Social media must contain the ‘infodemic’

By Bradley Blankenship

The White House is now the center of a major coronavirus outbreak, which can undeniably be tied to a total lack of regard for basic hygienic guidelines. Cases tied to the administration and within the Republican Party continue to mount – even as they had access to the world’s most elite medical experts. Choose as they might to endanger themselves, the White House outbreak is a perfect example of the consequences that come with the exact behaviors modeled by U.S. President Donald Trump.
It turns out that the president is responsible for a lot of the spin tied to information regarding the coronavirus pandemic, according to a recent study by researchers at Cornell University. Analyzing 38 million articles in English-language media around the world, Trump made up nearly 38 percent of the overall “misinformation conversation,” which makes the White House not only a major center of the pandemic, but the actual epicenter of the “infodemic.”
According to Sarah Evanega, the director of the Cornell Alliance for Science and the study’s lead author, the president is “the single largest driver of misinformation” regarding the virus. To anyone following the president’s Twitter, this is not a surprise – he has amplified, retweeted, or even just made subtle mentions of conspiracy theories that have little or no connection to reality.
The most talked-about misinformation topic was “miracle cures,” and many of these were tied to Trump, such as his promotion of anti-malarial drugs, ultraviolet light and disinfectants to treat COVID-19.
“I see the disinfectant that knocks it (the coronavirus) out in a minute, one minute. And is there a way we can do something like that by injection inside or almost a cleaning?” Trump said in April during a press conference, the famous “bleach injection” moment. As comical as some of these suggestions were, they had identifiable real-world consequences.
For example, on March 23, after Trump had touted the anti-malaria drug hydroxychloroquine, it was reported that a man died and his wife was in critical care after ingesting chloroquine phosphate under the false assumption that it would protect them from becoming infected with coronavirus.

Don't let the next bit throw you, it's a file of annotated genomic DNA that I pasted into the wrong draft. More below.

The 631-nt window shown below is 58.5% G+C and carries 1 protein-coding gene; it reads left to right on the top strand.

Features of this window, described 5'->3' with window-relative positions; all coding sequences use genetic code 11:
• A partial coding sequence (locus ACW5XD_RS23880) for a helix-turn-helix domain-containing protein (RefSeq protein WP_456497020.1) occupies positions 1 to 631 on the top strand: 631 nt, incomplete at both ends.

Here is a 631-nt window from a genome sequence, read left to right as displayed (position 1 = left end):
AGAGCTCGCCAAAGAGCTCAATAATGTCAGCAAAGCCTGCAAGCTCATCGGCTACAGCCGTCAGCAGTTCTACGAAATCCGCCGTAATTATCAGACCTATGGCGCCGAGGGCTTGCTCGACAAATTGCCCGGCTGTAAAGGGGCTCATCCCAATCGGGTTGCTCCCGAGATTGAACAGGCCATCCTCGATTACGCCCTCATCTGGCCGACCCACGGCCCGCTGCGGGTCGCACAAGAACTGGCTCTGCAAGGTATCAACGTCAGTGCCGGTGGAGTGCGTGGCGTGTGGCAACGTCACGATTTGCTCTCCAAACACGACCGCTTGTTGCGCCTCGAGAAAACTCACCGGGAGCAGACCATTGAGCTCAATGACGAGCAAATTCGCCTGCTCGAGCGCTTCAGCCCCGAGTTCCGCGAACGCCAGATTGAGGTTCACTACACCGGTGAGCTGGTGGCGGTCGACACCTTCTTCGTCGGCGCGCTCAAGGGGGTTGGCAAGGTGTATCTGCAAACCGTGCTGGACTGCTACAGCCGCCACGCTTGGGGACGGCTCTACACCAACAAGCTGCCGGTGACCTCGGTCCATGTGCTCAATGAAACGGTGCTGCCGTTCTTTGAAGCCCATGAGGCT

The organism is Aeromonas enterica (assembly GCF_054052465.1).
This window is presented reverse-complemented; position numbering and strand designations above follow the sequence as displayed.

The woman told NBC News that she and her husband got the idea after watching a Trump press conference. She was clearly not alone as bottles of chloroquine phosphate – a fish tank cleaning agent – blew up in price on eBay to hundreds of dollars and were reportedly being sold out of aquarium stores at the time.
Other prevalent conspiracy theories cited by Cornell have been played up by the president and his supporters, such as those that alleged wrongdoing by infectious disease expert Dr. Anthony Fauci or that the virus is a hoax spread by Democrats. The dangers associated with these are obvious – they created deep distrust of medical experts and made the entire pandemic and its ensuing restriction measures partisan saber-rattling.
But so deep is Trump’s disconnection from reality that his family is actually worried about his mental state after his recent antics after testing positive for COVID-19, according to Vanity Fair’s Gabriel Sherman, citing a source close to Donald Trump Jr.
“Don Jr. thinks Trump is acting crazy,” a source told Sherman, noting that the president’s oldest child is trying to stage an intervention for the president. While the family is split on how to manage the president’s behavior, they are apparently unanimous on getting him to stop tweeting.
“They’re all worried. They’ve tried to get him to stop tweeting,” Sherman’s source said.
As I wrote for CGTN in late April, the media have a unique responsibility to deplatform the president when he says blatantly false things about the virus. Some legacy outlets did great work in pulling broadcasts when his press conferences went too far into conspiracy land, but the fact that he was able to become the misinformation force is a major failing.
–The Daily Mail-CGTN News Exchange Item